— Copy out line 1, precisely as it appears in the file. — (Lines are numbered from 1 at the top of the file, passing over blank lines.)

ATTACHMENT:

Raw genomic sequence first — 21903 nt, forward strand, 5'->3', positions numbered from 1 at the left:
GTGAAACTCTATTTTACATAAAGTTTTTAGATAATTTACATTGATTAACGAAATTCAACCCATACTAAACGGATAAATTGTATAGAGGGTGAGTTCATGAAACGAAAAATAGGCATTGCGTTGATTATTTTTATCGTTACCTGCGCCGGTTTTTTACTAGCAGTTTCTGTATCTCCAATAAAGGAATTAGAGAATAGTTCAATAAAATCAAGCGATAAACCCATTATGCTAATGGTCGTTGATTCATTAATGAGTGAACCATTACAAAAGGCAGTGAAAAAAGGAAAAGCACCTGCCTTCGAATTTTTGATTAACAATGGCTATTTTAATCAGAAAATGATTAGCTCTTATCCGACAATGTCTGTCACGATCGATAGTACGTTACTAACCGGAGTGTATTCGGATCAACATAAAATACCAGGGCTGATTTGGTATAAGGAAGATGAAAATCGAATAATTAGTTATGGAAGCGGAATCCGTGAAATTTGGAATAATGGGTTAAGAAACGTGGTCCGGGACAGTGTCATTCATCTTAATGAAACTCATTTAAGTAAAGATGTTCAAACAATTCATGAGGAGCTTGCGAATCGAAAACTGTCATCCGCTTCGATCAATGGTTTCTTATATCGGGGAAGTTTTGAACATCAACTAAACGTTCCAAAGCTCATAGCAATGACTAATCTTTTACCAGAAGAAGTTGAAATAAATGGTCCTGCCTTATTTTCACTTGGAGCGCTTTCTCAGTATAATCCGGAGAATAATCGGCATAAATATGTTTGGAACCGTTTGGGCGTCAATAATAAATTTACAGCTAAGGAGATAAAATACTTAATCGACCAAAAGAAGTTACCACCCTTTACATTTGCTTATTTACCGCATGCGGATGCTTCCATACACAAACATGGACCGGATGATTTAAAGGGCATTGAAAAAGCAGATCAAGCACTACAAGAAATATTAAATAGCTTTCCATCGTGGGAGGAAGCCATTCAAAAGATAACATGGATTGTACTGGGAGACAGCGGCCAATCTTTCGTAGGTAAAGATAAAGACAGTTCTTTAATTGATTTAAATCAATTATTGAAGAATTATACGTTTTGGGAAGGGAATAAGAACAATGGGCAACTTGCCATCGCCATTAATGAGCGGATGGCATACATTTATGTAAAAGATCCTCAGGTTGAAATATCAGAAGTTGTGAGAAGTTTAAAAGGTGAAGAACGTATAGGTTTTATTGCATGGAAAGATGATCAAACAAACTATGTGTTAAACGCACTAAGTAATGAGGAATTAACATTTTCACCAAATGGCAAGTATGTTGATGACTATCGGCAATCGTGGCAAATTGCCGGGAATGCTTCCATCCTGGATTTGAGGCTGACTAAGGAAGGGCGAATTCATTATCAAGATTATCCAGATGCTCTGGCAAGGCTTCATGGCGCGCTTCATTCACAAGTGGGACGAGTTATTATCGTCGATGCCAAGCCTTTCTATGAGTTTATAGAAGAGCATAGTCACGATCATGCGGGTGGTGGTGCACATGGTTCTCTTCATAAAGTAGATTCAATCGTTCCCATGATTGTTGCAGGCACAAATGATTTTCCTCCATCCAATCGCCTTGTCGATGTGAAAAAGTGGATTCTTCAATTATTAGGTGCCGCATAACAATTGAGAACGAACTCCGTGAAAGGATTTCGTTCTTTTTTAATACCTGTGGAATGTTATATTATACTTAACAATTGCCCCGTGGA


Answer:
Raw genomic sequence first — 21903 nt, forward strand, 5'->3', positions numbered from 1 at the left: